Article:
Does Anyone Know about the GT (Gifted & Talented) Program? What type of Art?

Discussion in 'General Education' started by TeacherSandra, Jul 20, 2009.

  1. TeacherSandra

    TeacherSandra Enthusiast

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    One of my former students who is extrememly SMART did NOT get into the program...her "art" portfolio just wasn't up-to-par.
    Another one of my former students got in...I had mentioned to his mom that she needs to include some of his art work.
    I guess I should be asking her what she included, but I don't keep in touch with parents until I see them again and if I see them again in the Fall.

    so, what are the GT coordinators looking for?
     
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  3. Ms.Jasztal

    Ms.Jasztal Maven

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    Specific standards are set in a variety of areas. The advanced class I have accomodates those students who are Gifted (and aren't enrolled in the program, as they decide to be in my regular ed. class) as well as those who are on the brink of Gifted. I appreciate having classes like mine because sometimes some of the most well-rounded, bright students aren't accepted into the Gifted program.
     
  4. WannaTeach

    WannaTeach Companion

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    Gifted and Talented

    Each school system should have/may have an administrator who is in charge of the Gifted and Talented program. In my schools, what we refer to as Academically and Intellectually Gifted, (AG or AIG), students must meet 4 criteria to be considered AG. However, we look at reading and math grades, extracurricular activities and civic responsibility. Also, students are recommended by their teachers starting in 3rd grade. From this point on, students will attend higher level classes. All of this is for the student who just need more stimulation and higher thinking skills. For example, in elementary and middle school students are AG or AIG, in high school, students are in humanities and AP classes. I have had the opportunity to be asked by my principal to choose whom in my kindergarten class :eek: would be considered a possible future AG student. Of course, she was going on reading scores (running records) for this. Sorry, this is confusing. If your system has an AG administrator they should have the information. Also, in our system our EC or Exceptional Children's program includes students with special needs for disabilities and students who are AIG. None of the criteria focused on artistic abilities.
     
  5. TeacherSandra

    TeacherSandra Enthusiast

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    I'm from a private school and these kids are entering a public school...1st grade. Both are very bright kids...extremely. So, I was pretty surprised that one made it into the program and the other did not. I've been told that much hinges on artistic ability.
     
  6. RainStorm

    RainStorm Phenom

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    They may be using art as an indicator, but artistic ability is only one of dozens of attributes that can indicate giftedness.

    Asking what makes someone gifted is as difficult as trying to state what makes a person extraordinary. We all have many ideas of what that would be, and sometimes we might not even think of the possibilities until we are confronted with them.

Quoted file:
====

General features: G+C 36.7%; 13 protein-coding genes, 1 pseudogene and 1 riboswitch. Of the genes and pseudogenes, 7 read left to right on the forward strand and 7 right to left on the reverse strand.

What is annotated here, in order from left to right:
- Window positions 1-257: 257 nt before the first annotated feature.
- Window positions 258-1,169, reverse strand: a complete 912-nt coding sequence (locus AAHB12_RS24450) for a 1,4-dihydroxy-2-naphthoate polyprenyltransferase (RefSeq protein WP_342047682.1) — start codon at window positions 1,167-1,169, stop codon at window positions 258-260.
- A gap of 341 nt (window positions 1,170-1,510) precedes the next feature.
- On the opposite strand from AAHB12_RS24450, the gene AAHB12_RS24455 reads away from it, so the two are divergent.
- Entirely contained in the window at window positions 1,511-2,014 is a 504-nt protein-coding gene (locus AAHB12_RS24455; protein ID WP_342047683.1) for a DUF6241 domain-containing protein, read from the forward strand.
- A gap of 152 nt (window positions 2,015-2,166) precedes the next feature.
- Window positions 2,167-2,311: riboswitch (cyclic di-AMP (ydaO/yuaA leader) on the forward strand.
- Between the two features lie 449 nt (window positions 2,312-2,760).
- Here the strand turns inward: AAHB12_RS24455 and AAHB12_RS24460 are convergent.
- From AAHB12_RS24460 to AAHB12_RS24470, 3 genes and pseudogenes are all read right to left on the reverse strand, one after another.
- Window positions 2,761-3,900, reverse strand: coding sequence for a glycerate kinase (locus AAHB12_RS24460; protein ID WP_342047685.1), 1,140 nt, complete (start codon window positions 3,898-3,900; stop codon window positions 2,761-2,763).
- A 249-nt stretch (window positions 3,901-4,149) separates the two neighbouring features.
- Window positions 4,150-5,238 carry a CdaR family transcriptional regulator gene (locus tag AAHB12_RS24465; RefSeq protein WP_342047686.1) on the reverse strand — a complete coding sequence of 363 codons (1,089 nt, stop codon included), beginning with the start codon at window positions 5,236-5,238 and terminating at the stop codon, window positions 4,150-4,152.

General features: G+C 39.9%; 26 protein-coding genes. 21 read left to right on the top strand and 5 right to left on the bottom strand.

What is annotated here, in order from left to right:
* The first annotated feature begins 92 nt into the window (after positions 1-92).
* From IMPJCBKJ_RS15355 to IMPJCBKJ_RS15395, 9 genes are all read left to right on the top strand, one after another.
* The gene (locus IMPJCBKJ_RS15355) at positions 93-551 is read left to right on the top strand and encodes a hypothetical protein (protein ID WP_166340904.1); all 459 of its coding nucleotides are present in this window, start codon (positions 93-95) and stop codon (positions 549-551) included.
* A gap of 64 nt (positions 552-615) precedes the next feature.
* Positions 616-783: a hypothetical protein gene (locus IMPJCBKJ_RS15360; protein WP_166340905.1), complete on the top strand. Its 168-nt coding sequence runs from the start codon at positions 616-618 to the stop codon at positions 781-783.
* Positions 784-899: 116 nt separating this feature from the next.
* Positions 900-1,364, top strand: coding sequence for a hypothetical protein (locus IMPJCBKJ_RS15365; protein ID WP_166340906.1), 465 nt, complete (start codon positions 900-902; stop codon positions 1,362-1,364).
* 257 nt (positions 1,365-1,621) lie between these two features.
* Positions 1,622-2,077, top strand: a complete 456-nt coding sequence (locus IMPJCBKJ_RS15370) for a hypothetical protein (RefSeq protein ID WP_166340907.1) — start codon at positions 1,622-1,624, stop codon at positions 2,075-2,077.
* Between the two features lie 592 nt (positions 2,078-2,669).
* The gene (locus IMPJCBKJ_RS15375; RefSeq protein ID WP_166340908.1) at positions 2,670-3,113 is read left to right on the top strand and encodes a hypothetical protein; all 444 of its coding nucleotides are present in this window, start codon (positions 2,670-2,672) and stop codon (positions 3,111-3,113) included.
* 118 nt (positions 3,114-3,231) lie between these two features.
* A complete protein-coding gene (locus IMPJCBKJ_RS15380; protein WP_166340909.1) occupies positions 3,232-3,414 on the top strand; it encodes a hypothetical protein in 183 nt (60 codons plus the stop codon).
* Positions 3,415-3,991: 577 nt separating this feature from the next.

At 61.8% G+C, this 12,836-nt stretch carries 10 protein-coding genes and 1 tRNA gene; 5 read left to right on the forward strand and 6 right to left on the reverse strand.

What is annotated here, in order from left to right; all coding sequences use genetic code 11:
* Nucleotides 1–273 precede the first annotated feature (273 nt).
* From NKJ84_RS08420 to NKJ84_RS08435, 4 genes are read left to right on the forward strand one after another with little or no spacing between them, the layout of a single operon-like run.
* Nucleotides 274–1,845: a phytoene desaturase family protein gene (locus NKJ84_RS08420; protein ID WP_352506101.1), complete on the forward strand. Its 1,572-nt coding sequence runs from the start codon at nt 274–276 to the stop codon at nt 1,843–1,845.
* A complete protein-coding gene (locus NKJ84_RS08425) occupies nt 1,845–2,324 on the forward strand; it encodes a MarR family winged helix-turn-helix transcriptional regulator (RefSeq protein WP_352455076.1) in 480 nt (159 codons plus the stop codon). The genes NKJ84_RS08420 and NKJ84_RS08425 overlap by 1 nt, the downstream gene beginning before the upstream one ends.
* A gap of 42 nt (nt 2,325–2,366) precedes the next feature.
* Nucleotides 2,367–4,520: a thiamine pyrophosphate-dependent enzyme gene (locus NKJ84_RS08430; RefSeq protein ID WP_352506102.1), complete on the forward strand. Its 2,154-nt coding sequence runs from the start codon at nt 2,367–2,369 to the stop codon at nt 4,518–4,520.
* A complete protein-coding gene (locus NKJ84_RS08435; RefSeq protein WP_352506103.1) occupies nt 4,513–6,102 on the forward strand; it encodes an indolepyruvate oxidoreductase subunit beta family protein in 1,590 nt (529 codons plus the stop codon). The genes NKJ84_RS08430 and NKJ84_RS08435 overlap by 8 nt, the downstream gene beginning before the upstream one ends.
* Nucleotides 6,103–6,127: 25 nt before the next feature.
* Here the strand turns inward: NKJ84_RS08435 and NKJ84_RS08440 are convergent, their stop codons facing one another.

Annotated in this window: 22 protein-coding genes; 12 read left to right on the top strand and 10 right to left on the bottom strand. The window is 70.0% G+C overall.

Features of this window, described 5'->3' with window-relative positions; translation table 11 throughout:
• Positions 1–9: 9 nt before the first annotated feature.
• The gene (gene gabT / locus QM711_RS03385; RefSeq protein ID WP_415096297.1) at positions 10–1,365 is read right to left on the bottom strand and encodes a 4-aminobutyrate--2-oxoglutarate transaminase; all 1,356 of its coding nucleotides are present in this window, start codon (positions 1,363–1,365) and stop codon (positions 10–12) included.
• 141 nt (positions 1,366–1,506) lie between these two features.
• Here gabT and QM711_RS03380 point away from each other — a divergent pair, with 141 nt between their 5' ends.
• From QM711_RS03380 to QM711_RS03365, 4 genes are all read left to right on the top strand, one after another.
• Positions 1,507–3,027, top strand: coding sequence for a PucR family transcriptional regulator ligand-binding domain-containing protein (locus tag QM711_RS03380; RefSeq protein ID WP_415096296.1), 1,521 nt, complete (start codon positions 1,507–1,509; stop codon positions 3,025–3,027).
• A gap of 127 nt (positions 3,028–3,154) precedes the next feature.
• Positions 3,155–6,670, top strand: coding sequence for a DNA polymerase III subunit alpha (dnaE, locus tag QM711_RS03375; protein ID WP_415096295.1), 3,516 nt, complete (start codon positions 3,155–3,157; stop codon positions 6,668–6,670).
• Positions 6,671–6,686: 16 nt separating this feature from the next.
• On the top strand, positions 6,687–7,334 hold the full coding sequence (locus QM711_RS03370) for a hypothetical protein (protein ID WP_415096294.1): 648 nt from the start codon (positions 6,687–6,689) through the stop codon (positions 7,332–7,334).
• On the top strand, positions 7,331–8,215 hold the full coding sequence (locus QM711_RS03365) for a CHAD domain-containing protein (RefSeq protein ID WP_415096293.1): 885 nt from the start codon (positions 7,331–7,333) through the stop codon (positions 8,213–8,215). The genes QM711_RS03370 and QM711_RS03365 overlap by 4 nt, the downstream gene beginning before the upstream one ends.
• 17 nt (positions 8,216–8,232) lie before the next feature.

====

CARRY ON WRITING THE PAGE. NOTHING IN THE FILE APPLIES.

The thing I always tell parents is that smart is not the same as gifted. You can be very, very smart and not be gifted. You can be very artisitic and not be gifted. Bright is not the same as gifted. Many bright people are not gifted. Being gifted is not the same thing as bright. There are many gifted people who make choices that show they are not terribly bright.

    Students who perform well academically often are what we classify as "high achievers." High achievers are not typically gifted. High achievers are people pleasers by nature -- a wonderful attribute. They do what is required of them without complaint. They follow the rubric to a T. They do more than what is expected in order to please you as a teacher. They want to be helpful. These are wonderful students to have in your class.

    Gifted students may also be people pleasers, but many aren't. Gifted students may follow the rubric to a T, but often they don't. They would prefer to come up with their own rubric, or have finished the entire activity in their heads before you even present them with the rubric. Gifted students aren't so worried about your high expectations -- they have their own goals and expectations -- which are far more important to them.

    Gifted students often become highly frustrated with challenges in areas that do not highly interest them. They also become very frustrated with the mundane or repetitive. Gifted students can be argumentative -- though many aren't. Gifted students may lack social skills that would make their lives so much easier -- although others are very socially adept. Gifted students often have learning styles and mannerisms that are very annoying to many teachers (such as questioning the teacher, contradicting her, refusing to follow directions or comply, etc.) Even the most pleasant ones at some point in their education will come to the shocking realization that they may know more than the teacher who is teaching them -- some are just nicer about it.

    There is a marked difference between intelligence and giftedness. An intelligent person excels in education and knows the answers to questions, compared with a gifted person, who instead asks the questions. An intelligent person has great ideas, whereas a gifted person has crazy, wild ideas. An intelligent person is very alert, and a gifted person is sharply observant. An intelligent person learns easily, and a gifted person already knows based on his or her intuition.

    Giftedness is an inborn trait that can be recognized in early childhood. Apart from obvious indications of giftedness, as in a musical prodigy, a gifted child may also comprehend abstract concepts at an early age; enjoy collecting peculiar things, such as rocks, insects and bottle caps; be intensely curious and attentive to detail; make connections between seemingly obscure things; experiment and exhibit high creativity. Gifted children also tend to prefer older companions, question authority and seem mature for their age. These characteristics are only some of the traits that may signify giftedness.

    Now, I love working with gifted students. I like teaching them even with all their quirky ways. I think a big part of this is that I am the younger sibling of a child prodigy, and while I have been classified as gifted myself, I could never compare to my incredibly gifted sibling.

    Giftedness isn't just about being smart, or bright, or intelligent. It is so much more complex than that.
     
  7. fuzed_fizzion

    fuzed_fizzion Comrade